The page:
Letter: Privacy laws, political hypocrisy and press freedom

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The Independent Online
Sir: The attack on David Mellor by sections of the tabloid press makes it impossible for him to steer through legislation on privacy with any credibility. Even if that legislation were desirable, which it is not, the very organs that have attacked him would argue that the only reason privacy laws were being introduced was to protect powerful politicians from such scrutiny.

Self-serving as these reasons are, there is an element of truth in them. Privacy legislation would only protect the rich and powerful, and these groups already have ample redress via the libel laws, personal influence and other routes inaccessible to most people. They would be used to stifle investigative journalism.

For every politician who has had her or his reputation questioned in the way Mr Mellor's has been, there are many more people whose lives are made miserable by the routine use, by sections of the press, of lies to sell newspapers.

To tackle this, the Campaign for Press & Broadcasting Freedom wrote two Private Member's Bills, for Ann Clwyd (1987) and Tony Worthington (1988), which sought to establish a simple right for ordinary people to have factual inaccuracies in the press corrected, promptly. The government of the day bought off cross-bench support for the Worthington Bill by pretending that the Calcutt Inquiry would come up with a workable solution. Calcutt did not then, and will not now.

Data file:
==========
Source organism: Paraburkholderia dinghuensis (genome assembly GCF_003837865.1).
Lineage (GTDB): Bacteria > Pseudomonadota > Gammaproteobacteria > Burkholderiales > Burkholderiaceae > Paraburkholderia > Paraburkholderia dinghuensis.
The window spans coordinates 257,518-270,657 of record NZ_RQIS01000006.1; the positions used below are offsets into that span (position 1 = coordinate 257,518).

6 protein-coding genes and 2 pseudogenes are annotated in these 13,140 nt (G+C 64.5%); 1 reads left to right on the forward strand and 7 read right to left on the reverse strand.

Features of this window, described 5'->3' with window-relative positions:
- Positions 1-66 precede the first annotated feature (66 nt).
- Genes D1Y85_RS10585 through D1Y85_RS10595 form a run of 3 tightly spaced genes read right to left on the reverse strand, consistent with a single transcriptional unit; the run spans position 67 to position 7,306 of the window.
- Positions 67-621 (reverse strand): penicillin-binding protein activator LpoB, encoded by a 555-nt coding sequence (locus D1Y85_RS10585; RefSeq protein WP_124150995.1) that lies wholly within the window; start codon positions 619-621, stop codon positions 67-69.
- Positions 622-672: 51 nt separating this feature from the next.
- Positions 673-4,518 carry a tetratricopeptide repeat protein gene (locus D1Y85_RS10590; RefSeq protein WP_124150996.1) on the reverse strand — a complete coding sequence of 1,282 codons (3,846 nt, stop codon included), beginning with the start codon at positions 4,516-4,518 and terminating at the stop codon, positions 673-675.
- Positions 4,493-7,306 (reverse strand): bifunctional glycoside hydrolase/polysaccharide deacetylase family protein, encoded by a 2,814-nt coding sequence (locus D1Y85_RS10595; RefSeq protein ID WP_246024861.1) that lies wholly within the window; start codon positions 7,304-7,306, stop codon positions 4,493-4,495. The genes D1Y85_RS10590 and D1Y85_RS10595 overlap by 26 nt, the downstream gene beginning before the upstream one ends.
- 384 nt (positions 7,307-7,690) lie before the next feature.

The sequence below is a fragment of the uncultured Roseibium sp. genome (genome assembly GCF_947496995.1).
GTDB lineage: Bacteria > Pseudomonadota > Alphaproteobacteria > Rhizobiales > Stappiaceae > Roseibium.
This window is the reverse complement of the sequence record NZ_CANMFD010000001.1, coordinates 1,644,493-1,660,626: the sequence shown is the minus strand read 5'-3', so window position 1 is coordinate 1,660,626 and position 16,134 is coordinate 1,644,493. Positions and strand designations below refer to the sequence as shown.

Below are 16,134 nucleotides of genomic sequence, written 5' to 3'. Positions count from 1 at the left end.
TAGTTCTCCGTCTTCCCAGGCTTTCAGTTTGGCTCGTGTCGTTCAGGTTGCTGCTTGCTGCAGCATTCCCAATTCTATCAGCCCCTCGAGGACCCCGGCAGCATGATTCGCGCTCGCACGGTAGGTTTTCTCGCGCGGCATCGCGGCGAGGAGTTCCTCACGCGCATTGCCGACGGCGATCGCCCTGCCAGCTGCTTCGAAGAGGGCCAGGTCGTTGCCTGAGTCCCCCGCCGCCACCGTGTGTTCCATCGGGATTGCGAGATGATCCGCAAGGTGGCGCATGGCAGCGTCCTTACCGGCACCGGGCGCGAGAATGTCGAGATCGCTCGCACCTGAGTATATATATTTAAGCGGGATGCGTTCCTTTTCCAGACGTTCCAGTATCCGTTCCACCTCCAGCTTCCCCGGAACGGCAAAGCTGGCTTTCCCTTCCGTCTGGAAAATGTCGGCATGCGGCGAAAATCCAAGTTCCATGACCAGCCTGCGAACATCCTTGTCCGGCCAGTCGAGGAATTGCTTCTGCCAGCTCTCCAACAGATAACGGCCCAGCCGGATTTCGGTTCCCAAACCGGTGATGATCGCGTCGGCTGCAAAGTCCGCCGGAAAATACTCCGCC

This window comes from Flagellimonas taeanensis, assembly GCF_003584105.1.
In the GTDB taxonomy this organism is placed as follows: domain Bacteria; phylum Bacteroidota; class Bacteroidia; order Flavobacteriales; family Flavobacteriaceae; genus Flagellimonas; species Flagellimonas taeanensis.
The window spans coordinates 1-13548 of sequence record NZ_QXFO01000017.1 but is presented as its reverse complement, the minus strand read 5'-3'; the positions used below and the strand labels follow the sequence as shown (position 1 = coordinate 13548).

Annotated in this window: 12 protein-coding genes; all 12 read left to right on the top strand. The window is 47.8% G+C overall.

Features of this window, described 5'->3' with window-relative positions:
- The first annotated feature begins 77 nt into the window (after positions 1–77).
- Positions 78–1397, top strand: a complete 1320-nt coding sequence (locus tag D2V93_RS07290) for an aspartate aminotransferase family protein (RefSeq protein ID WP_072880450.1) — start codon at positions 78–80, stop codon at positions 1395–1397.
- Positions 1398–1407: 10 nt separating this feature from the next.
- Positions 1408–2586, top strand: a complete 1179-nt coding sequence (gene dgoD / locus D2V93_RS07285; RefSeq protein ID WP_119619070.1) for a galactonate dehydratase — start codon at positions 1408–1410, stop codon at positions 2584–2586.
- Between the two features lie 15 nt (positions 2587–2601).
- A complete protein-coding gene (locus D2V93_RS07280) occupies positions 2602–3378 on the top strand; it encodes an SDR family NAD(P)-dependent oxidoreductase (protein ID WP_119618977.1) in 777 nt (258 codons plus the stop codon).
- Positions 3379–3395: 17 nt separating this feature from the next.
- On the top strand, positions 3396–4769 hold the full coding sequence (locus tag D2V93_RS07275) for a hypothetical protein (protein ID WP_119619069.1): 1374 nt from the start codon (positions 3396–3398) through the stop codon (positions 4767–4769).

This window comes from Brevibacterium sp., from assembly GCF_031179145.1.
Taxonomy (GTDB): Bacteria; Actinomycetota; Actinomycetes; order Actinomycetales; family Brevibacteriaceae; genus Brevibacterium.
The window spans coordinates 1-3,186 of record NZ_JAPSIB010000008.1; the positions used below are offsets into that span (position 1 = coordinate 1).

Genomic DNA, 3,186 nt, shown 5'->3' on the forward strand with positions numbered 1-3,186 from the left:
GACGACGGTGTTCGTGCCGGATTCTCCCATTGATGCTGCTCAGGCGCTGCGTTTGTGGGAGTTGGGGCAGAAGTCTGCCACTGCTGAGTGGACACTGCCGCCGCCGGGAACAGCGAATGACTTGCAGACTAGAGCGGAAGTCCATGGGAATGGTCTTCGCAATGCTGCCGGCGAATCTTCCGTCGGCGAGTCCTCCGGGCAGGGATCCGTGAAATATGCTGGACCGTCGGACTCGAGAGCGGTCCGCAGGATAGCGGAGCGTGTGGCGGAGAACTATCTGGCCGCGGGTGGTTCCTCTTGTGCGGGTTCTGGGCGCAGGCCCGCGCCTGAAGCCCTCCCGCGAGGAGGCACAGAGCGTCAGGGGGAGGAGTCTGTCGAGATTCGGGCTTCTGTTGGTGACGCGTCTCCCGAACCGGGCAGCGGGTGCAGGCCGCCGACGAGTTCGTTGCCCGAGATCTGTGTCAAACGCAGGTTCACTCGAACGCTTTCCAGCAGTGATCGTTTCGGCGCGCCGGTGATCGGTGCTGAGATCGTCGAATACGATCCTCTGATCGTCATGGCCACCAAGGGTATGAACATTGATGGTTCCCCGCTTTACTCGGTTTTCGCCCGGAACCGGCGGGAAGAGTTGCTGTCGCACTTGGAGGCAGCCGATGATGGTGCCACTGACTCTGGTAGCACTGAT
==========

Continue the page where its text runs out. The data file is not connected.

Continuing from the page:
Clive Soley has made it clear that he intends to reintroduce a Bill that will establish the right to the correction of factual inaccuracies in the press, and establish a Press Authority to monitor and report on standards. It is only a measure such as this that will begin to erode the current climate of irresponsibility.

Yours faithfully,

T. P. O'MALLEY

National Secretary

Campaign for Press

& Broadcasting Freedom

London, E8

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